Cannibalism, Kuru and culture

Social scientists have tried hard to deny that cannibalism can be the normal behavior of a society, rather than just the acts of some sick individuals.  It’s western arrogance, they say, to call people cannibals.  These intellectuals talk about cannibalism’s ritual importance, while scoffing at the idea that it’s a regular source of food.

But the proof of the existence savagery of cannibalism is unavoidable, regardless of the arguments used to deny or trivialize it.  Accounts by witnesses, and indisputable archaeological evidence testify to its widespread presence as a normal social practice in the Americas, the southwest Pacific and elsewhere.

Sometimes it’s only symbolic, as the cannibal dancers of the west coast Kwakiutl Indians.  Sometimes, it’s the result of desperate hunger. Although the Inuit of northern Canada might eat the flesh of the already-deceased, they considered it a horrible thing to do; an act of extreme desperation.  The person who did so was considered polluted, an object of pity.  Or you can have the cannibalism of the Aztec, who, according to some experts, consumed the equivalent of five percent of the population per year.

Sometimes it’s a political statement.  A Syrian rebel leader was proud of the video showing him eating a heart.  In an interview with the BBC he said  “I didn’t want to do this. I had to. We have to terrify the enemy, humiliate them, just as they do to us. Now, they won’t dare be wherever Abu Sakkar is… If we don’t get help, a no-fly zone, heavy weapons, we will do worse. You’ve seen nothing yet.”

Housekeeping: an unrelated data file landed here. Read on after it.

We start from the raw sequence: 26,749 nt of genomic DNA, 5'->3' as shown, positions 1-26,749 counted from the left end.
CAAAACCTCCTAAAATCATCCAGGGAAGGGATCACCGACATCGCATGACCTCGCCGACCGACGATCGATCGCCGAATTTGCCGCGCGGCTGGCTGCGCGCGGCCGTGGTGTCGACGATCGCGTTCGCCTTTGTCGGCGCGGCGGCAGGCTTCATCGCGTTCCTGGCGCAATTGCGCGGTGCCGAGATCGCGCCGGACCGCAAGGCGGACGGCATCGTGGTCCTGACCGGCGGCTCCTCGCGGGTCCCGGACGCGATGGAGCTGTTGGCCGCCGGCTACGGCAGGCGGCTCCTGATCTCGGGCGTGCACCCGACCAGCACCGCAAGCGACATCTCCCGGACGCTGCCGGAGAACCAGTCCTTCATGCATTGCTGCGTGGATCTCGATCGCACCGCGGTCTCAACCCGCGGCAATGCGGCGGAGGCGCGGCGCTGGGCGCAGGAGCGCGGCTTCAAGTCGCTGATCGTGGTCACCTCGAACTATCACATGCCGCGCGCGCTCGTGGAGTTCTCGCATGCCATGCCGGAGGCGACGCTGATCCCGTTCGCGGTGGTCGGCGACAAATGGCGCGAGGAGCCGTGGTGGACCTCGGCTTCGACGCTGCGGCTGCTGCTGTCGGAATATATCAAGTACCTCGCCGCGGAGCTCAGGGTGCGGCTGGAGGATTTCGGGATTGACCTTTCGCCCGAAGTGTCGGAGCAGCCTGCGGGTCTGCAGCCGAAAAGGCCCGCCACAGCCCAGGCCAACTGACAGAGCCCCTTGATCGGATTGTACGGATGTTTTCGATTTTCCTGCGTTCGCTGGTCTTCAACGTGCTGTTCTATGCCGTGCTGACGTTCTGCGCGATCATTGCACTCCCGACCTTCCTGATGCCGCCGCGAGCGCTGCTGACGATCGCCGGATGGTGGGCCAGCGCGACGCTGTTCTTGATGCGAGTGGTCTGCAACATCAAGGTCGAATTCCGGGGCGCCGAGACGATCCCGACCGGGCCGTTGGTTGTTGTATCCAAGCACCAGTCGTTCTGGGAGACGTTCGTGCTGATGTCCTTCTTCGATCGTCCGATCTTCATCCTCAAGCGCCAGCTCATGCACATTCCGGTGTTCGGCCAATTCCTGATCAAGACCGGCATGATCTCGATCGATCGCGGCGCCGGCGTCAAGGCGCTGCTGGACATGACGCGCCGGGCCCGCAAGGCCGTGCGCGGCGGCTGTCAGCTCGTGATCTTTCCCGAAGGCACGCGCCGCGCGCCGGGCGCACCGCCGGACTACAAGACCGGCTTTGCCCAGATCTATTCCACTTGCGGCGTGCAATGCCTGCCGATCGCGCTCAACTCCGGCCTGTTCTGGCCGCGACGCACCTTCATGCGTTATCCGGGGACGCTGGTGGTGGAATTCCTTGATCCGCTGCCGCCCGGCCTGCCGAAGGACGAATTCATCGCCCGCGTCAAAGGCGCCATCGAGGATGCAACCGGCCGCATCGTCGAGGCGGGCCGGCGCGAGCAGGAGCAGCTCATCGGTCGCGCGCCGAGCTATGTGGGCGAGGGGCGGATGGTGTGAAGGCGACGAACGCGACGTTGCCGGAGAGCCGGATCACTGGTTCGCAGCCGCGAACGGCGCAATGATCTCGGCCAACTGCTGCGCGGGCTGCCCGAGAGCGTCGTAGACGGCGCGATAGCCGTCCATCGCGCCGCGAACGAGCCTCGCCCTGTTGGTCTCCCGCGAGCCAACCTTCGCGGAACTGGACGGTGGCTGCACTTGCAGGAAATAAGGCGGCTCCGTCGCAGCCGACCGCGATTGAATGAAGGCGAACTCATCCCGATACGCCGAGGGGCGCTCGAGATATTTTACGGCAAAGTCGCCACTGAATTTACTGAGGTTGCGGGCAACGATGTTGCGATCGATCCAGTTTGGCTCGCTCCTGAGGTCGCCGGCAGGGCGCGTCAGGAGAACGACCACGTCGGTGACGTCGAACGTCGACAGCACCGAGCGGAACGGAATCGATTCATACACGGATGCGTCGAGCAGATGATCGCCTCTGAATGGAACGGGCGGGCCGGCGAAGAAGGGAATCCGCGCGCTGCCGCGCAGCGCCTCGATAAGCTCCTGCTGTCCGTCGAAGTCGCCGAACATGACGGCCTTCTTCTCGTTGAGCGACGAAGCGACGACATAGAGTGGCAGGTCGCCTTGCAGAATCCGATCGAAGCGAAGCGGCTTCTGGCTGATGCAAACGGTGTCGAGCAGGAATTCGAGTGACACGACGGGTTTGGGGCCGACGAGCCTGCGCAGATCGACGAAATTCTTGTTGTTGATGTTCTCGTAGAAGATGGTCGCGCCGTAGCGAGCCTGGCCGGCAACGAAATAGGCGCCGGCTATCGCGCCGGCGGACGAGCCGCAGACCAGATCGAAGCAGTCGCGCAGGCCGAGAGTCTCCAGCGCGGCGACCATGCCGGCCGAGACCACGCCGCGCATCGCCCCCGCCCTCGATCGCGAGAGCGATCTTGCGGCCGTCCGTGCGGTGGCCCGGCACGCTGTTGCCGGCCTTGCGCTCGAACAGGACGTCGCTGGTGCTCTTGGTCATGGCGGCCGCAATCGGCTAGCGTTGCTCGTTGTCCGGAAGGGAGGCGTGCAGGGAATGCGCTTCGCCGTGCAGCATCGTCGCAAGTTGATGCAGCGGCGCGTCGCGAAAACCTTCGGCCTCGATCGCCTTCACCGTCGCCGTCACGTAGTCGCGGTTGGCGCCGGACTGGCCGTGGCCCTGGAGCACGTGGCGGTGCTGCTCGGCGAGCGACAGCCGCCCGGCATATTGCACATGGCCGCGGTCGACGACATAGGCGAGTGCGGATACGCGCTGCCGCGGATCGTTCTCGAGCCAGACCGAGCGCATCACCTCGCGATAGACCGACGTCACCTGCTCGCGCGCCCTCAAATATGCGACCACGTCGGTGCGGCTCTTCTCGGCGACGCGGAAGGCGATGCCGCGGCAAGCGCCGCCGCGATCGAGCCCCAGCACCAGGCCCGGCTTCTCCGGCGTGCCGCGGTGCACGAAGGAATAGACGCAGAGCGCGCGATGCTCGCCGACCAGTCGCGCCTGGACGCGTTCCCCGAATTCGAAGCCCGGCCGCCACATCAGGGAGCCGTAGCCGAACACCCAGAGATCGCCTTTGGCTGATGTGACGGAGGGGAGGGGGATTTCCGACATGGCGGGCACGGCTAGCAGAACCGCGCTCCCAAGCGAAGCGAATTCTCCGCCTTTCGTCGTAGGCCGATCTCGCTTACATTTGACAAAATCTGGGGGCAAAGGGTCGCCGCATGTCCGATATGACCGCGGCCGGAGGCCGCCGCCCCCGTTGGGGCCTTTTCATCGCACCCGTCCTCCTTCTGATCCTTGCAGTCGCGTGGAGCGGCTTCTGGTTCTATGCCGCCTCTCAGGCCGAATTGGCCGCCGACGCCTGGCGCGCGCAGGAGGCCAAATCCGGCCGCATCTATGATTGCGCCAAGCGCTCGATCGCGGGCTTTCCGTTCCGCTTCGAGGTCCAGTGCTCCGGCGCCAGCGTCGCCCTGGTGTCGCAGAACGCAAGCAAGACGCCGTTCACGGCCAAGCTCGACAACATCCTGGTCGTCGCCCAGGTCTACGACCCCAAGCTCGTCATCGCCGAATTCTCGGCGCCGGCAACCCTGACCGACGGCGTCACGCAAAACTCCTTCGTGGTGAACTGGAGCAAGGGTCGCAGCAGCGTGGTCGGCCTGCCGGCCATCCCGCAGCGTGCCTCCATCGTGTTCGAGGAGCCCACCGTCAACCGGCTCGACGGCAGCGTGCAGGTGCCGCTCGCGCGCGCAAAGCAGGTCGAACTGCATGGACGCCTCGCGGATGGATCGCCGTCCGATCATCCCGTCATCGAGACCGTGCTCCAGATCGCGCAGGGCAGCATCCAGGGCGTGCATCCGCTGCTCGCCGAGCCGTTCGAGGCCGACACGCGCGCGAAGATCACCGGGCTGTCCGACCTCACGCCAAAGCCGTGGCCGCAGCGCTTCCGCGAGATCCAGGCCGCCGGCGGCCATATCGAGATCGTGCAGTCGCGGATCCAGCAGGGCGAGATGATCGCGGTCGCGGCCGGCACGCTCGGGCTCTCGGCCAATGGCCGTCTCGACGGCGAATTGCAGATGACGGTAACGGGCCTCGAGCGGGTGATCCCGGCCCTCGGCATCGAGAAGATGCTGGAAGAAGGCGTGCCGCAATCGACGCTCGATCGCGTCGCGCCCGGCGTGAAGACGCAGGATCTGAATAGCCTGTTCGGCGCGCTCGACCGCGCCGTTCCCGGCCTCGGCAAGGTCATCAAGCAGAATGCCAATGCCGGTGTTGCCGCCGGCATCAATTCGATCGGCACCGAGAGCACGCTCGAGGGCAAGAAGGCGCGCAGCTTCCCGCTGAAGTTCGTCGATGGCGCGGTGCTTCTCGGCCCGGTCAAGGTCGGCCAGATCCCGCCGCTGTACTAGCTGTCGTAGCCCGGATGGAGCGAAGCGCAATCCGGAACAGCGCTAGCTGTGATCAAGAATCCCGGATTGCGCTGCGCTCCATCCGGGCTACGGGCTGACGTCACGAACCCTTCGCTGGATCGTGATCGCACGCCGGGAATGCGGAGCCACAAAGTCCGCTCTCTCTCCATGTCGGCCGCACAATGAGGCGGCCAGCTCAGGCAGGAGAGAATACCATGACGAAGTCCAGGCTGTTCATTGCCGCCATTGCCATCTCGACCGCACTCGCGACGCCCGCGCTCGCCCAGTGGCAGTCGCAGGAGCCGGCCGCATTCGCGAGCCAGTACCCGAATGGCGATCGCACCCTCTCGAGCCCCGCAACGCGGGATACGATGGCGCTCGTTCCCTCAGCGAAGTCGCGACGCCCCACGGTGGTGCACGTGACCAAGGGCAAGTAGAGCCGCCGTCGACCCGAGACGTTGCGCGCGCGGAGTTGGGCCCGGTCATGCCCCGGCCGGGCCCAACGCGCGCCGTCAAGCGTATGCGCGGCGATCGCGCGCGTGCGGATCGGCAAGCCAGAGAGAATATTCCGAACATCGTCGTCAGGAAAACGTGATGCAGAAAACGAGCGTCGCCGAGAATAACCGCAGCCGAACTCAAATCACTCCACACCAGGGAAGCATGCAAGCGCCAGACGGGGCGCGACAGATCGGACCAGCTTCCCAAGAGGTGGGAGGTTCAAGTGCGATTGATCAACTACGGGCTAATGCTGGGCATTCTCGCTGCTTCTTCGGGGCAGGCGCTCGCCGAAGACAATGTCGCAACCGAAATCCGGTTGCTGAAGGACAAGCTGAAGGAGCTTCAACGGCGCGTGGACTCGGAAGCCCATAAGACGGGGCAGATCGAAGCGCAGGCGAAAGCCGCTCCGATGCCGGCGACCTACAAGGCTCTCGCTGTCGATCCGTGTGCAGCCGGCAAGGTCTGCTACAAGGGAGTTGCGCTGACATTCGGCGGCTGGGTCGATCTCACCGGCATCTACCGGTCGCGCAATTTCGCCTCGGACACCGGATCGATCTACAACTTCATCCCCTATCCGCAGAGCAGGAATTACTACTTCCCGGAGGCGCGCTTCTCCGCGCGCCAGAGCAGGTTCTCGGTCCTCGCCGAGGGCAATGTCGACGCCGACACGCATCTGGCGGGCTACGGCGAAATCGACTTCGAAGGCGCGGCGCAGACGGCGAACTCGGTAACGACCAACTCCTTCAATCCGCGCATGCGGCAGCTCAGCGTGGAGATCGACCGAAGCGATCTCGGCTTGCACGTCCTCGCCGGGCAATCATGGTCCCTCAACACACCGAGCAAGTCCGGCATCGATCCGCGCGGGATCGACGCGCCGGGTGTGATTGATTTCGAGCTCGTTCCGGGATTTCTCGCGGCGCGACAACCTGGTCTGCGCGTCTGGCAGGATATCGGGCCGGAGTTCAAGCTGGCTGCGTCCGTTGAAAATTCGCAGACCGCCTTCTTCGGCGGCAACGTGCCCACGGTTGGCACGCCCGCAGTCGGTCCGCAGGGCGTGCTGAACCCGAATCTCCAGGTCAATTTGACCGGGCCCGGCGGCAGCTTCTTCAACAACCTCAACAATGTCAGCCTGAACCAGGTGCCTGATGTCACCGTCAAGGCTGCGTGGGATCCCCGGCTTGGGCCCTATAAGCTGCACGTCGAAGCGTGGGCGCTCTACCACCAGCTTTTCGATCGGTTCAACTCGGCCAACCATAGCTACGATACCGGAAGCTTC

The consumption of human flesh in the novel Quantum Cannibals is adapted from the account of a mid-twentieth century witness.  In the twenty-first century, they are embarrassed by the practice.  “We’re Christians now,” they explain.

Is it ethnocentric to make moral judgments about cannibalism in non-western societies?  Perhaps.  But it’s inhuman to excuse the practice, whether it takes place on the streets of Milwaukee, the mountains of Melanesia, or the killing fields of Syria .  Sometimes, moral judgment is an imperative.

We now know that Syrian cannibalism is not an isolated practice.  Kuru, a rare affliction, a variant of Mad Cow or Creutzfeldt–Jakob disease has been appearing among the rebels.  This disease was previously known only in an isolated population of New Guinea, who consumed the brains of their dead.  Kuru (Transmissible Spongiform Encephalopathy) is always fatal, and is only a result of cannibalism.

Cannibalism consequence
Cannibalism consequence